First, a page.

AsCandice Fredrick says in her Slash Film piece “Talent of Color Do Not Need White TV Show and Film Hand-Me-Downs,” it’s not enough to just put a black actress on screen for the sake of representation. “It’s about the opportunity for an actor or actress of color to be able to stand on their own merit and not in the shadows of their white predecessor.” Fredrick explains, “It’s about the importance of highlighting original stories by and featuring talent of color—without presenting it through a white gaze.”
After the backlash, Owusu-Breen has come forward to clarify the showrunners’ position. Well, sort of. In a tweet, Owusu-Breen seemed to hint that the reboot was actually a sequel, calling the show “[her] Star Wars.” Fans seemed to have reacted more favorably to a new slayer, rather than recycling the original, but as The Mary Sue’s Princess Weekes points out, it’s still not as good as a new franchise with a black female protagonist; there will always be comparisons.
Nevertheless, Owusu-Breen promises that the reboot will be relevant to modern audiences, while maintaining the integrity of the original: “Here we are, 20 years later … and the world seems a lot scarier. So maybe, it could be time to meet a new Slayer … And that’s all I can say.”
Although the decision to have Owusu-Breen helm the project is promising, there’s still Joss Whedon himself to contend with. Once lauded as a champion for women in Hollywood, in recent years, Whedon’s work has come under criticism from those who loved his dynamic early projects. Several troubling themes have been picked up on by fans, such as his penchant for creating skinny white women with bodily strength but emotional issues, along with suggestions that the writer/director has failed to keep with the changing times.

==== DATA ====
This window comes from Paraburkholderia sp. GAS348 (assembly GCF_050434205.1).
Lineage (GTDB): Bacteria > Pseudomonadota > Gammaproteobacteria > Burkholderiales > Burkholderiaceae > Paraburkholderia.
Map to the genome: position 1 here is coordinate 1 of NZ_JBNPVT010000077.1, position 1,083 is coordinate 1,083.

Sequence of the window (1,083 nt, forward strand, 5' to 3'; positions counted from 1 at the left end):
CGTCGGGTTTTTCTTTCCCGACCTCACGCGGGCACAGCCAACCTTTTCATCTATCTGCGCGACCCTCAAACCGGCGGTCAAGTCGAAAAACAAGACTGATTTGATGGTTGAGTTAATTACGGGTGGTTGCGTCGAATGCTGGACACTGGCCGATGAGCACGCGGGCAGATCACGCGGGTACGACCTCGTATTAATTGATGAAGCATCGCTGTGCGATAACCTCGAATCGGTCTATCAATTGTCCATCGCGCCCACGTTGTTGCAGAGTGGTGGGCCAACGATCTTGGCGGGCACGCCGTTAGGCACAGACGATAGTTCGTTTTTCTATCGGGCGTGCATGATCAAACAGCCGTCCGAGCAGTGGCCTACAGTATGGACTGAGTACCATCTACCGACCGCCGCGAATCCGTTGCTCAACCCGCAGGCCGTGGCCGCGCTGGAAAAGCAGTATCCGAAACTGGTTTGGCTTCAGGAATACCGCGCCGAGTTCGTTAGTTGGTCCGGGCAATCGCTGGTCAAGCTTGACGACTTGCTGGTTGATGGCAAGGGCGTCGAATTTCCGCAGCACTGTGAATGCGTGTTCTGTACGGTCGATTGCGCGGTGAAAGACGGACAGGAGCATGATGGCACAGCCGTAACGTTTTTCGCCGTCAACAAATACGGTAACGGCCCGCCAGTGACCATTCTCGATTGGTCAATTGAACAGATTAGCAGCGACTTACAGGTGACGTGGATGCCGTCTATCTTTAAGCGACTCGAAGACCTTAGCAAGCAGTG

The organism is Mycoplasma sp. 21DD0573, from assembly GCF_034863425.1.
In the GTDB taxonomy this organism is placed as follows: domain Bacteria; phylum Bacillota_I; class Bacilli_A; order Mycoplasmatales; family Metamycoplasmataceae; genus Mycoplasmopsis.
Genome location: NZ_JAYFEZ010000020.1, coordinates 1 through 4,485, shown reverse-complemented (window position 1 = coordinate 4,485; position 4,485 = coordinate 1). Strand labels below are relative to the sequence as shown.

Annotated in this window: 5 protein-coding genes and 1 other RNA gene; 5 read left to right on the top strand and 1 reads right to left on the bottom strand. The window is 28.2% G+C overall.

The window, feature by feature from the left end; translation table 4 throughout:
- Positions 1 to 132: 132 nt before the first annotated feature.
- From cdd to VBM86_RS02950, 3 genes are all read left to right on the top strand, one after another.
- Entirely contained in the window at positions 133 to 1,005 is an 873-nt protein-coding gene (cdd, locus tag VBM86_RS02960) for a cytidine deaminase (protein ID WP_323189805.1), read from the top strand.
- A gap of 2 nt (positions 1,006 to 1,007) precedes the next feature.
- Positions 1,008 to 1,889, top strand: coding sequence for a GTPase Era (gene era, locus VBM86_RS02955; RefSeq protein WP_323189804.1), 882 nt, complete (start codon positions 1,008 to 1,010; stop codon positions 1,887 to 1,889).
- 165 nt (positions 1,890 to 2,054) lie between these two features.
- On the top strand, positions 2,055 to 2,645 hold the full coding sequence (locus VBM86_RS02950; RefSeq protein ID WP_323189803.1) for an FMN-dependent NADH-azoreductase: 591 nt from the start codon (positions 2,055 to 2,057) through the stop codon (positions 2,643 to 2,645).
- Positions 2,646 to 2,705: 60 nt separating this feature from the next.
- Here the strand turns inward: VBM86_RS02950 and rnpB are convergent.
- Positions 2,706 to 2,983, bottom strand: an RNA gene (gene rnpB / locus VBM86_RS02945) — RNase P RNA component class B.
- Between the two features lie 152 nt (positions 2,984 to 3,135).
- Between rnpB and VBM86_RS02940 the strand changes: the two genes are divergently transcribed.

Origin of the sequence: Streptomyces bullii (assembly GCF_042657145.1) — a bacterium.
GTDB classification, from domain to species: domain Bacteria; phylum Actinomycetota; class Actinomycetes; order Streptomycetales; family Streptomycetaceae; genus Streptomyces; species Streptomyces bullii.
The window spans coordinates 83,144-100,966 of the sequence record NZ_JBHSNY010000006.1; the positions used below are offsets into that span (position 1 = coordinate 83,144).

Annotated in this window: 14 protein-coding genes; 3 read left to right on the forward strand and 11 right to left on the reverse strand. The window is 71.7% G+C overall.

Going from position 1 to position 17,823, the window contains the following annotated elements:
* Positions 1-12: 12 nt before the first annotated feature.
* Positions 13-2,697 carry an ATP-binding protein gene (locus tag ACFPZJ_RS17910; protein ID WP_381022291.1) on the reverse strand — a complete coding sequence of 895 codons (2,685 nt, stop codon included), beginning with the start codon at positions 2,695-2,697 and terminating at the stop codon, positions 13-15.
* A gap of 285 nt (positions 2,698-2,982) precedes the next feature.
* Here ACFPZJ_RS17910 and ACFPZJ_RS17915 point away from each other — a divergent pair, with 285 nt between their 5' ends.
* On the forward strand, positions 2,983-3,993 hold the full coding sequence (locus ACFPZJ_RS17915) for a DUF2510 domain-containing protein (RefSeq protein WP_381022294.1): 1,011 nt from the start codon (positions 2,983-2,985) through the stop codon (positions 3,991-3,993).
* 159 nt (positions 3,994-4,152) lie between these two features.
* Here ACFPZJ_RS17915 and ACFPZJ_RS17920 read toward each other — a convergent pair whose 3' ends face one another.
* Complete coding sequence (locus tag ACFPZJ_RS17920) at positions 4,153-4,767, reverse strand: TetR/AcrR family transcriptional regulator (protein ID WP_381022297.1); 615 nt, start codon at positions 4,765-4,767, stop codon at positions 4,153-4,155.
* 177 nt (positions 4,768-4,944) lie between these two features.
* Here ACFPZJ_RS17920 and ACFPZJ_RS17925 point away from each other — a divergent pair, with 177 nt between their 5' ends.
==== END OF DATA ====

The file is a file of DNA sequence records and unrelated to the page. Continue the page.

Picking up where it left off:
His feminist image was further destroyed last year by a blog post written by his ex-wife Kai Cole, in which she described the director as a “Hypocrite Preaching Feminist Ideals.” However, many fans stuck by the director, pointing out that having affairs (although morally questionable) doesn’t make someone a bad feminist, whereas others have criticized Whedon for using his industry status as an opportunity to get young female employees into bed.
Then there were the rumors surrounding his treatment of actress Charisma Carpenter, who played Cordelia Chase on Buffy and later Angel. When Carpenter became pregnant during the fourth season of Angel, Whedon essentially wrote her out via a highly criticized coma storyline, eventually killing her character off without informing Carpenter beforehand. But the final nail in the coffin was Whedon’s dubious Wonder Woman script that leaked online last June, which overly-sexualizes and demeans Diana/Wonder Woman, all while making her love interest Steve Trevor into a cliché male hero who “teaches her to be human” (and is a chronic mansplainer).
Not to mention, there’s plenty of “bitches” and “whores” thrown into the dialogue for good measure, and of course, a skimpy costume. At the time, fans were still salty about Whedon’s offensive treatment of Black Widow in 2015’s Avengers: Age of Ultron (still are, actually), in which the character describes herself as a “monster,” comparative to the Hulk, for being infertile. The new Buffy may be the work of female talent, but it will forever be overshadowed by the worrying reputation of the man who created its universe.
Since the pilot for the reboot is still far away, with Fox Television Group CEO Gary Newman saying there isn’t even a script yet, some fans have concluded that this vagueness surrounding the reboot is all a ploy to test viewer reaction. Hopefully, the network will take the criticism onboard, and then, at least, we might get a contemporary slayer adventure the next generation can enjoy, even if it makes bittersweet viewing for us oldies.
Sophie is a cute feminist butterfly navigating the world one kitty meme at a time, or at least that’s how her best friend described her when she asked for help writing this bio. She likes cheese and Buffy the Vampire Slayer, and she one day hopes to be the proud owner of a corgi. You can find more of her work at Screen Rant, The Untitled Magazine, and Bolde.